Opinion: From the second they step off the plane, the Lions will be under scrutiny

They set foot in New Zealand for the first time in 12 years on Wednesday

BY Simon Maguire 16:55 Tuesday 30 May 2017, 16:55 30 May 2017

Stuart Hogg and Jonathan Sexton. Image: ©INPHO/Dan Sheridan

This summer's tourists to New Zealand can expect to be under the public microscope from the second they disembark their plane. 

A British & Irish Lions tour is a daunting prospect as much as it is an exciting one. While the tourists have the advantage of selecting the best players from four counties – they give up home advantage, play hostile provincial outfits each week and, especially in this year’s case, receive minimal preparation time for such a huge assignment.

This year’s tour to New Zealand has arguably been the most anticipated rugby event since the 2015 Rugby World Cup.

The Kiwi’s have been waiting for this Lions team for quite some time. They sent the last batch packing with their tails between their legs in 2005 when they completed a 3-0 series "blackwash".

The Clive Woodward-led expedition 12 years ago was a disaster from the off. He split his squad in two; the likely test players and the midweek "dirt-trackers". The concept failed spectacularly.

He loaded his squad with ageing English players who had won the World Cup with him two years previously. Their form had nose-dived after reaching the summit of the game in 2003.

A dejected Lions team in 2005. Image: ©INPHO/Billy Stickland

Wales won the 2005 Six Nations Grand Slam yet their players were largely passed over for the pivotal positions.

The presence of former Labour media spin doctor, Alistair Campbell, also cast a needless shadow over the tour.

The Brian O’Driscoll incident in the first Test, and the fall-out from it, left a sour taste which took a few years to clear.

That All Black side introduced the world to Dan Carter, who was outstanding in all three tests. The tourists never had a chance and were beaten out the gate.

Over a decade later, the Lions will arrive in Aotearoa - the home of the back-to-back world champions. The side have only lost once since 2015.

New Zealanders are infatuated with rugby. Almost every second advertisement in the country is All Black related. At times, it can be overwhelming.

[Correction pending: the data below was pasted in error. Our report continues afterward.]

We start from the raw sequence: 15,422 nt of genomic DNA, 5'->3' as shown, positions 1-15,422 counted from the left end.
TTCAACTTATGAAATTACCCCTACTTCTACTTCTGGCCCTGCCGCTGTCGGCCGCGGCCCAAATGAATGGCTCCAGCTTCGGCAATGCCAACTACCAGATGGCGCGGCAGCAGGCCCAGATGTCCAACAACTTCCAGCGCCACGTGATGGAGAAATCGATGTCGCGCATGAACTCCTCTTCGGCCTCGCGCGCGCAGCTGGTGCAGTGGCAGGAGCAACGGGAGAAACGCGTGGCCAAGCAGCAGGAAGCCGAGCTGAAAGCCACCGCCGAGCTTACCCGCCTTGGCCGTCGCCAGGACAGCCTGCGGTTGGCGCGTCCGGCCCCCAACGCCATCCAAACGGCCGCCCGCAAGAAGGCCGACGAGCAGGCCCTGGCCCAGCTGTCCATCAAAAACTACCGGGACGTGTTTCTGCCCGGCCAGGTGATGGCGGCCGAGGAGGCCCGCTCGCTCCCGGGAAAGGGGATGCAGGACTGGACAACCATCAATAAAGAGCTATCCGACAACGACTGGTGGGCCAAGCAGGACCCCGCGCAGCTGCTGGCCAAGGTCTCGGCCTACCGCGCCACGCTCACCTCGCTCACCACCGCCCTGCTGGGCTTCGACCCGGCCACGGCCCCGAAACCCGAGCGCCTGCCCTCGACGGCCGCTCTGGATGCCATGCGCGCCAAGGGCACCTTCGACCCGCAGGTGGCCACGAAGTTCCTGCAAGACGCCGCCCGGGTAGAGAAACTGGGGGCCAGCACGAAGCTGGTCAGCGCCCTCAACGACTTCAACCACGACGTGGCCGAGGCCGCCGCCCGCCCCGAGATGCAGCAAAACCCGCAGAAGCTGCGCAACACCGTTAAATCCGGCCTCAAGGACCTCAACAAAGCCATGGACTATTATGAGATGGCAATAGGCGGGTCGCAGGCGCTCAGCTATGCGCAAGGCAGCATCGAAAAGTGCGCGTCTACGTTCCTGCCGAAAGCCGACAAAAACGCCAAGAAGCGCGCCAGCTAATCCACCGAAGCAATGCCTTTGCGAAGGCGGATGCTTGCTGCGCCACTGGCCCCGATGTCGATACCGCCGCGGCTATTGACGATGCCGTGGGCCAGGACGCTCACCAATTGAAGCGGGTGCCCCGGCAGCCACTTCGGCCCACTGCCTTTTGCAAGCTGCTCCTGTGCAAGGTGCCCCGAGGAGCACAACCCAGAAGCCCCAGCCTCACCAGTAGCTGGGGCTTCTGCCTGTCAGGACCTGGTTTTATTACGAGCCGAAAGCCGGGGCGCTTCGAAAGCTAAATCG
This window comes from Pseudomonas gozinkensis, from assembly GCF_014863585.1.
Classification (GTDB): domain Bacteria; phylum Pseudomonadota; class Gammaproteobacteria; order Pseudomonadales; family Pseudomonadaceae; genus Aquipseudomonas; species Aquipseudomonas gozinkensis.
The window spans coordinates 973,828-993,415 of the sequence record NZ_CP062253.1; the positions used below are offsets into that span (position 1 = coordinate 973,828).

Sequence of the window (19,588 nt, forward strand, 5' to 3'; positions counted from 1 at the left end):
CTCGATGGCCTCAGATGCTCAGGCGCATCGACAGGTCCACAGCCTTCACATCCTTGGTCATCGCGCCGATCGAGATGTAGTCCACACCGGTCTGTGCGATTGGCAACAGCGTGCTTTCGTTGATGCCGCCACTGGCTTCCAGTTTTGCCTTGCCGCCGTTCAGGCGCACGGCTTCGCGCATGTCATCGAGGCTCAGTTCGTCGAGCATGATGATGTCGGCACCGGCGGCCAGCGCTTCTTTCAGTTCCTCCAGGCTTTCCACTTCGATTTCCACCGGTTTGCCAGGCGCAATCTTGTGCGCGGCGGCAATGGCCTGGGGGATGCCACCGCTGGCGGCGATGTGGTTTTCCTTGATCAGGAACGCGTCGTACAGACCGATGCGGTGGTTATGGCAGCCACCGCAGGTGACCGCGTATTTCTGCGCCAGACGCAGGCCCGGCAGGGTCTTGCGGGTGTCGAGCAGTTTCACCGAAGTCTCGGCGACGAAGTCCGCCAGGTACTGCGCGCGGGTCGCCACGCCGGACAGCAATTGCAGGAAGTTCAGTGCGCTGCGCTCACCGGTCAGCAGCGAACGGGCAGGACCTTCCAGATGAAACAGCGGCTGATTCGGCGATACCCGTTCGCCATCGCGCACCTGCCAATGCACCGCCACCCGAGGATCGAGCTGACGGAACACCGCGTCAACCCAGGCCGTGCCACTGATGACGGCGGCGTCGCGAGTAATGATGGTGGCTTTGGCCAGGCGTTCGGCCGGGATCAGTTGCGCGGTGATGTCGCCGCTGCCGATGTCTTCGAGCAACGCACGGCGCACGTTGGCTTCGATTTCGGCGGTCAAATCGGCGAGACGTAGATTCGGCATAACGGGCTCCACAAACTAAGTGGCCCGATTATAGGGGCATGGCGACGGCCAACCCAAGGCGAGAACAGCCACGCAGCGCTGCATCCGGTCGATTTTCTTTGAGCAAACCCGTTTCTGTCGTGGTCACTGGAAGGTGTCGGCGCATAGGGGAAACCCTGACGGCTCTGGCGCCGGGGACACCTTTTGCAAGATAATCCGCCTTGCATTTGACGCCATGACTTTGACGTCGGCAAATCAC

All Blacks' captain Richie McCaw lifts the Webb Ellis cup. Image: ©INPHO/Dan Sheridan

They are a small, proud nation and being the best country in the world at the sport means a lot to them.

Two little islands on the edge of the world dominate the rugby world like no other country assume the same mantle in any other global sport. 

They have superiority complex and sending any touring team packing is their aim each time they extend a warm welcome to their shores.

Two of this year's three Tests take place in their fortress, Eden Park in Auckland, where they haven’t lost since 1995.

They haven't been beaten on home soil since 2009 when South Africa beat them 32-29 in Hamilton. 

Under The Microscope

The build-up to this tour has seen mind-games escalate from the moment the touring squad was announced.

Both Lions Head Coach Warren Gatland and New Zealand Head Coach Steve Hansen have fired a couple of shots in the other's direction in recent weeks with each claiming the most pressure is on the other to deliver a series win. 

The local population have rallied around Lions fans offering free accommodation as hotels and hostels hike up their prices ahead of the expected 30,000 visitors.

However, this squad will be monitored relentlessly from the moment they set foot on Kiwi soil.

One need only look back to the extra-scrutiny under which the England team received at the 2011 Rugby World Cup.

Their extra-curricular activities marred a miserable tournament for the English after stories of dwarf-tossing made headlines around the world.

A fan raises a banner in New Zealand. Picture by: Lynne Cameron/PA Archive/PA Images

One nightclub bouncer even released CCTV footage of Mike Tindall with a woman despite him being engaged to Zara Philips at the time. The bouncer was later found guilty of "dishonestly obtaining property by accessing the venue’s computer system."

The Irish, Welsh and Scots were spared such intrusion during their World Cup campaigns despite letting off considerable steam themselves at times.

However, they should expect to be held to the same standards of the 2011 England team for the next few weeks.

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